Before applying weatherstripping in an existing home, you will need to detect the air leaks and assess your ventilation needs to ensure adequate indoor air quality.
Choose a product for each specific location. Felt and open-cell foams tend to be inexpensive, susceptible to weather, visible, and inefficient at blocking airflow. However, the ease of applying these materials may make them valuable in low-traffic areas. Vinyl, which is slightly more expensive, holds up well and resists moisture. Metals (bronze, copper, stainless steel, and aluminum) last for years and are affordable. Metal weatherstripping can also provide a nice touch to older homes where vinyl might seem out of place.
You can use more than one type of weatherstripping to seal an irregularly shaped space. Also take durability into account when comparing costs. See table below for information about the common types of weatherstripping.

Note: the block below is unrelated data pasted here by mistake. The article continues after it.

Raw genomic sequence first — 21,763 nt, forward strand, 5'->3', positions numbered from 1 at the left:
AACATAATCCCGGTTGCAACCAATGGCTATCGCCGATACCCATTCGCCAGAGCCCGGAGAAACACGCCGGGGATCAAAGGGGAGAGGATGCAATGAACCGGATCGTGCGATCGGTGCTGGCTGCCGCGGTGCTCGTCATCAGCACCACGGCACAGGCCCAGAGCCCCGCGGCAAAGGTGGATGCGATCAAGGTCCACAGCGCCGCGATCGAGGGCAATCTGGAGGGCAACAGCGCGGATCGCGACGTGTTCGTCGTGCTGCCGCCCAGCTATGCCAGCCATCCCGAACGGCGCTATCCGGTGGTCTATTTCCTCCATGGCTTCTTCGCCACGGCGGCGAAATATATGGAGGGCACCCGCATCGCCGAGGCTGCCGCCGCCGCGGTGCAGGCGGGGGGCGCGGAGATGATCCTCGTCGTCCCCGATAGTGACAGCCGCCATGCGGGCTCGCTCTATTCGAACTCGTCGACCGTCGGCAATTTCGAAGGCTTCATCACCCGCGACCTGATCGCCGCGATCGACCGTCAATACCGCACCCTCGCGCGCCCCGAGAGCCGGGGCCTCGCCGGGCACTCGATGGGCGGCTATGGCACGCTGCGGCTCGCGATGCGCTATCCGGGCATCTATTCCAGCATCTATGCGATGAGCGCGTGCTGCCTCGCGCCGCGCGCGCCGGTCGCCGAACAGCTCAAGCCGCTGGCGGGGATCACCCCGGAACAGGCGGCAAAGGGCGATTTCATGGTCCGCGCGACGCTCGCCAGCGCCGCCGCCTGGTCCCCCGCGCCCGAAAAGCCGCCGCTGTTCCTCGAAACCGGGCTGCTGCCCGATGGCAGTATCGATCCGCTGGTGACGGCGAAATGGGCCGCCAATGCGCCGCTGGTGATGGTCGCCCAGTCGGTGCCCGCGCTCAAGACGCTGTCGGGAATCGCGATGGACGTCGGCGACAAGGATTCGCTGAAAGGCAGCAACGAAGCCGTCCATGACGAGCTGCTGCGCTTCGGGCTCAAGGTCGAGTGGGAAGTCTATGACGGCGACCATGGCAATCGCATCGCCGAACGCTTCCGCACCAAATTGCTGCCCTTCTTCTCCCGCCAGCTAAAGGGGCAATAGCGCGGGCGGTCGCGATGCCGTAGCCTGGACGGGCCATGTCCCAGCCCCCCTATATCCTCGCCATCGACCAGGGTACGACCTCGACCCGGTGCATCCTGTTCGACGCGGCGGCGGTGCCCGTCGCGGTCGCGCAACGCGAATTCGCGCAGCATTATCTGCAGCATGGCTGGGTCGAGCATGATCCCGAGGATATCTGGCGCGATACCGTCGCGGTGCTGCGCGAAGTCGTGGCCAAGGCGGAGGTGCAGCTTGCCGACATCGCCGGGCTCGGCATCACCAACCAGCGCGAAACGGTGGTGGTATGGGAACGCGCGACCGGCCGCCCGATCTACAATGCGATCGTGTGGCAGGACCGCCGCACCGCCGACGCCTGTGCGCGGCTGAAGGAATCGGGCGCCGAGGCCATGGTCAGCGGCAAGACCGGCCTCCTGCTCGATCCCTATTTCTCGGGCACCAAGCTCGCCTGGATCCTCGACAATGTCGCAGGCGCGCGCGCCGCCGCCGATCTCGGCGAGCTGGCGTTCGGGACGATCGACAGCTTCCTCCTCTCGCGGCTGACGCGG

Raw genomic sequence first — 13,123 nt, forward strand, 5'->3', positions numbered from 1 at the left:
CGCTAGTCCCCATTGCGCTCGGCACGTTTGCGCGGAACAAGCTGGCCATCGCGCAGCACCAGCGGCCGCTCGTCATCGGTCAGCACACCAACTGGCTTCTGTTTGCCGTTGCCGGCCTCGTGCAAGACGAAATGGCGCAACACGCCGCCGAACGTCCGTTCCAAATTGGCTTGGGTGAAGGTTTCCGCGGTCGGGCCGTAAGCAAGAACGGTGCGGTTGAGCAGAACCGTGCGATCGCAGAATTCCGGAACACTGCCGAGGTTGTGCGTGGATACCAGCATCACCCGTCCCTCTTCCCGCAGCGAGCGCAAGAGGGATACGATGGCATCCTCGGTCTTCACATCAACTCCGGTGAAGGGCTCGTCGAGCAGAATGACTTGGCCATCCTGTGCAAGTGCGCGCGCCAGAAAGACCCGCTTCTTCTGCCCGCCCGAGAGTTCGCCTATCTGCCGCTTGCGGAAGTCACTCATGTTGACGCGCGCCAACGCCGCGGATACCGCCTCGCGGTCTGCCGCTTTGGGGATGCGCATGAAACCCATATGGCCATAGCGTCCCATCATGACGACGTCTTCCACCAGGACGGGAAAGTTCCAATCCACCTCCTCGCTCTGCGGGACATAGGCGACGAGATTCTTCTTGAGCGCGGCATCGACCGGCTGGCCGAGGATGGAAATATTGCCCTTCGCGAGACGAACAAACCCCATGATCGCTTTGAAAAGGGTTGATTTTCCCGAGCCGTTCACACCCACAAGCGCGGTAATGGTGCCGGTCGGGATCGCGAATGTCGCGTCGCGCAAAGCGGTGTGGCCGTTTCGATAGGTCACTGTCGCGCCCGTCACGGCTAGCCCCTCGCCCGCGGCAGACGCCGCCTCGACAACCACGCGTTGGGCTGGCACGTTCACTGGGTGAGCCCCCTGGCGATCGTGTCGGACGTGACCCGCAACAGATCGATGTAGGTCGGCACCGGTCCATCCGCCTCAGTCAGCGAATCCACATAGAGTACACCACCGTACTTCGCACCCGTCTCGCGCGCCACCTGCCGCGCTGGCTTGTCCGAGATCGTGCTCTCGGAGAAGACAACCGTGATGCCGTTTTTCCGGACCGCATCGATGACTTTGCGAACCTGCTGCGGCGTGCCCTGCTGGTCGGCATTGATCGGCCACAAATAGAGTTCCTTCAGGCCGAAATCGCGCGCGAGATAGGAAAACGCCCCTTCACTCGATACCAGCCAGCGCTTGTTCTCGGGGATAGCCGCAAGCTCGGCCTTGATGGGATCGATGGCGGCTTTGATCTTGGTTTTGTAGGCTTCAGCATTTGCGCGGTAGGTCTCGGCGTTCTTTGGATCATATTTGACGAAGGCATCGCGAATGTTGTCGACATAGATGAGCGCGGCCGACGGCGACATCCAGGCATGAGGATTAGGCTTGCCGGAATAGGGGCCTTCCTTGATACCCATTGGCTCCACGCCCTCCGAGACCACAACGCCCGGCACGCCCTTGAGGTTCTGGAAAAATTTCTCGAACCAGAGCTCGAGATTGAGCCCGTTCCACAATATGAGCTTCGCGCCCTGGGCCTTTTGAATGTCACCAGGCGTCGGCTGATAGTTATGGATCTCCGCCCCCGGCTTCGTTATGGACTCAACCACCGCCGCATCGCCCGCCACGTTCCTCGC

Weatherstripping supplies and techniques range from simple to the technical. Consult the instructions on the weatherstripping package.
Here are a few basic guidelines:
- Weatherstripping should be applied to clean, dry surfaces in temperatures above 20°F (-7° C).
- Measure the area to be weatherstripped twice before making a cut.
- Apply weatherstripping snugly against both surfaces. The material should compress when the window or door is shut.
When weatherstripping doors:
- Choose the appropriate door sweeps and thresholds for the bottom of the doors.
- Weatherstrip the entire door jamb.
- Apply one continuous strip along each side.
- Make sure the weatherstripping meets tightly at the corners.
- Use a thickness that causes the weatherstripping to press tightly between the door and the door jamb when the door closes without making it difficult to shut.
For air sealing windows, apply weatherstripping between the sash and the frame. The weatherstripping shouldn't interfere with the operation of the window.